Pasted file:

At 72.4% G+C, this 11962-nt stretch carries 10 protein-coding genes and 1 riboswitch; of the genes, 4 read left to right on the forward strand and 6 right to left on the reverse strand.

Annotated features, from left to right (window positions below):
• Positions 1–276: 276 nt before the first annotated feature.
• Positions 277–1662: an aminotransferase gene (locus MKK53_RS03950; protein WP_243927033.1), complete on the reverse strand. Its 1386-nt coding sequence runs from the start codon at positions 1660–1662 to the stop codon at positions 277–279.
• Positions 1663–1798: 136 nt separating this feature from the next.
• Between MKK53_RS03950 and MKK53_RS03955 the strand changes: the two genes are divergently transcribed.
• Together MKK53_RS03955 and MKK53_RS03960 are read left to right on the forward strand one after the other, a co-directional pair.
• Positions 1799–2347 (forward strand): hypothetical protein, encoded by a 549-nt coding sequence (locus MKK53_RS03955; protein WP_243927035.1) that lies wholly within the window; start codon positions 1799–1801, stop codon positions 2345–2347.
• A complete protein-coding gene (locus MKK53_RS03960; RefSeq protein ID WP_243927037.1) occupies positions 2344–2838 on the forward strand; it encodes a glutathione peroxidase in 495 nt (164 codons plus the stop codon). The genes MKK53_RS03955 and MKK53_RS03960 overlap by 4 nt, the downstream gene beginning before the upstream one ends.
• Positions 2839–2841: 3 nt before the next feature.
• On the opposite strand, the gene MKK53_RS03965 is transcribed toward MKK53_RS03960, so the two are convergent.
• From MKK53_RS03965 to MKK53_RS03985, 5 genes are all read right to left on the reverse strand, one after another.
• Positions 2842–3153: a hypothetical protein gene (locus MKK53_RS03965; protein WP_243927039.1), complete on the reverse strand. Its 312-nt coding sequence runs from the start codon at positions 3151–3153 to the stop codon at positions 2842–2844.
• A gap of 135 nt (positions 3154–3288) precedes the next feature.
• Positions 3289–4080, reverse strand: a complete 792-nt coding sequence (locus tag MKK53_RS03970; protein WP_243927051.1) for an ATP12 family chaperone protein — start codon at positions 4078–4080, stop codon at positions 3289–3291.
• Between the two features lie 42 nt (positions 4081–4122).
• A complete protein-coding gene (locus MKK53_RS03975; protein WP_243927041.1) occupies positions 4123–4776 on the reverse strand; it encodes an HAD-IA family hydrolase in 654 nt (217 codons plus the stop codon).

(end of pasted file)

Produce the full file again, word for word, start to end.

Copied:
At 72.4% G+C, this 11962-nt stretch carries 10 protein-coding genes and 1 riboswitch; of the genes, 4 read left to right on the forward strand and 6 right to left on the reverse strand.

Annotated features, from left to right (window positions below):
• Positions 1–276: 276 nt before the first annotated feature.
• Positions 277–1662: an aminotransferase gene (locus MKK53_RS03950; protein WP_243927033.1), complete on the reverse strand. Its 1386-nt coding sequence runs from the start codon at positions 1660–1662 to the stop codon at positions 277–279.
• Positions 1663–1798: 136 nt separating this feature from the next.
• Between MKK53_RS03950 and MKK53_RS03955 the strand changes: the two genes are divergently transcribed.
• Together MKK53_RS03955 and MKK53_RS03960 are read left to right on the forward strand one after the other, a co-directional pair.
• Positions 1799–2347 (forward strand): hypothetical protein, encoded by a 549-nt coding sequence (locus MKK53_RS03955; protein WP_243927035.1) that lies wholly within the window; start codon positions 1799–1801, stop codon positions 2345–2347.
• A complete protein-coding gene (locus MKK53_RS03960; RefSeq protein ID WP_243927037.1) occupies positions 2344–2838 on the forward strand; it encodes a glutathione peroxidase in 495 nt (164 codons plus the stop codon). The genes MKK53_RS03955 and MKK53_RS03960 overlap by 4 nt, the downstream gene beginning before the upstream one ends.
• Positions 2839–2841: 3 nt before the next feature.
• On the opposite strand, the gene MKK53_RS03965 is transcribed toward MKK53_RS03960, so the two are convergent.
• From MKK53_RS03965 to MKK53_RS03985, 5 genes are all read right to left on the reverse strand, one after another.
• Positions 2842–3153: a hypothetical protein gene (locus MKK53_RS03965; protein WP_243927039.1), complete on the reverse strand. Its 312-nt coding sequence runs from the start codon at positions 3151–3153 to the stop codon at positions 2842–2844.
• A gap of 135 nt (positions 3154–3288) precedes the next feature.
• Positions 3289–4080, reverse strand: a complete 792-nt coding sequence (locus tag MKK53_RS03970; protein WP_243927051.1) for an ATP12 family chaperone protein — start codon at positions 4078–4080, stop codon at positions 3289–3291.
• Between the two features lie 42 nt (positions 4081–4122).
• A complete protein-coding gene (locus MKK53_RS03975; protein WP_243927041.1) occupies positions 4123–4776 on the reverse strand; it encodes an HAD-IA family hydrolase in 654 nt (217 codons plus the stop codon).